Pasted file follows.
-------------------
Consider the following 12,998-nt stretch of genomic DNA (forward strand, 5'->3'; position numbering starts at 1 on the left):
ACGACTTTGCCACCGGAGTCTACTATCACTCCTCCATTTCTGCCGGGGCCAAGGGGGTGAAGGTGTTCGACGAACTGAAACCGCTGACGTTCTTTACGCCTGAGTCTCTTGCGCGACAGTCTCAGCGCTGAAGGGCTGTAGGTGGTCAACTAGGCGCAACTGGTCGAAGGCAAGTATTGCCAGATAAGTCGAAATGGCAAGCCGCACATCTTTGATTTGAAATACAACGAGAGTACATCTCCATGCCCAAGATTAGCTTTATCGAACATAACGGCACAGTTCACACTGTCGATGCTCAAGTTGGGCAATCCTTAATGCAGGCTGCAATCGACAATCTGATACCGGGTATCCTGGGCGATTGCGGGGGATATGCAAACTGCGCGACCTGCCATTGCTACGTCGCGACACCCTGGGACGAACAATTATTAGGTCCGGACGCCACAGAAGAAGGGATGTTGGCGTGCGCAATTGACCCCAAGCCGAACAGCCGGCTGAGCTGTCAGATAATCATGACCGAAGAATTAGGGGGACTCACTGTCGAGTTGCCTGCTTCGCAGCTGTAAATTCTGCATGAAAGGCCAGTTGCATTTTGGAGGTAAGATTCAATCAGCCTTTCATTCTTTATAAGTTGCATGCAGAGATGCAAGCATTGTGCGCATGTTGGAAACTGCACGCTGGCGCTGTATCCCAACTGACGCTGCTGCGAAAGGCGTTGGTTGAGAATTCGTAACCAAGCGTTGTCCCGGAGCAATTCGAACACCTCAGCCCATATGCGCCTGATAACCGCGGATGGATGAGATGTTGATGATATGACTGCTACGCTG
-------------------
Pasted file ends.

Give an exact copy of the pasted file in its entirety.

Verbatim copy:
Consider the following 12,998-nt stretch of genomic DNA (forward strand, 5'->3'; position numbering starts at 1 on the left):
ACGACTTTGCCACCGGAGTCTACTATCACTCCTCCATTTCTGCCGGGGCCAAGGGGGTGAAGGTGTTCGACGAACTGAAACCGCTGACGTTCTTTACGCCTGAGTCTCTTGCGCGACAGTCTCAGCGCTGAAGGGCTGTAGGTGGTCAACTAGGCGCAACTGGTCGAAGGCAAGTATTGCCAGATAAGTCGAAATGGCAAGCCGCACATCTTTGATTTGAAATACAACGAGAGTACATCTCCATGCCCAAGATTAGCTTTATCGAACATAACGGCACAGTTCACACTGTCGATGCTCAAGTTGGGCAATCCTTAATGCAGGCTGCAATCGACAATCTGATACCGGGTATCCTGGGCGATTGCGGGGGATATGCAAACTGCGCGACCTGCCATTGCTACGTCGCGACACCCTGGGACGAACAATTATTAGGTCCGGACGCCACAGAAGAAGGGATGTTGGCGTGCGCAATTGACCCCAAGCCGAACAGCCGGCTGAGCTGTCAGATAATCATGACCGAAGAATTAGGGGGACTCACTGTCGAGTTGCCTGCTTCGCAGCTGTAAATTCTGCATGAAAGGCCAGTTGCATTTTGGAGGTAAGATTCAATCAGCCTTTCATTCTTTATAAGTTGCATGCAGAGATGCAAGCATTGTGCGCATGTTGGAAACTGCACGCTGGCGCTGTATCCCAACTGACGCTGCTGCGAAAGGCGTTGGTTGAGAATTCGTAACCAAGCGTTGTCCCGGAGCAATTCGAACACCTCAGCCCATATGCGCCTGATAACCGCGGATGGATGAGATGTTGATGATATGACTGCTACGCTG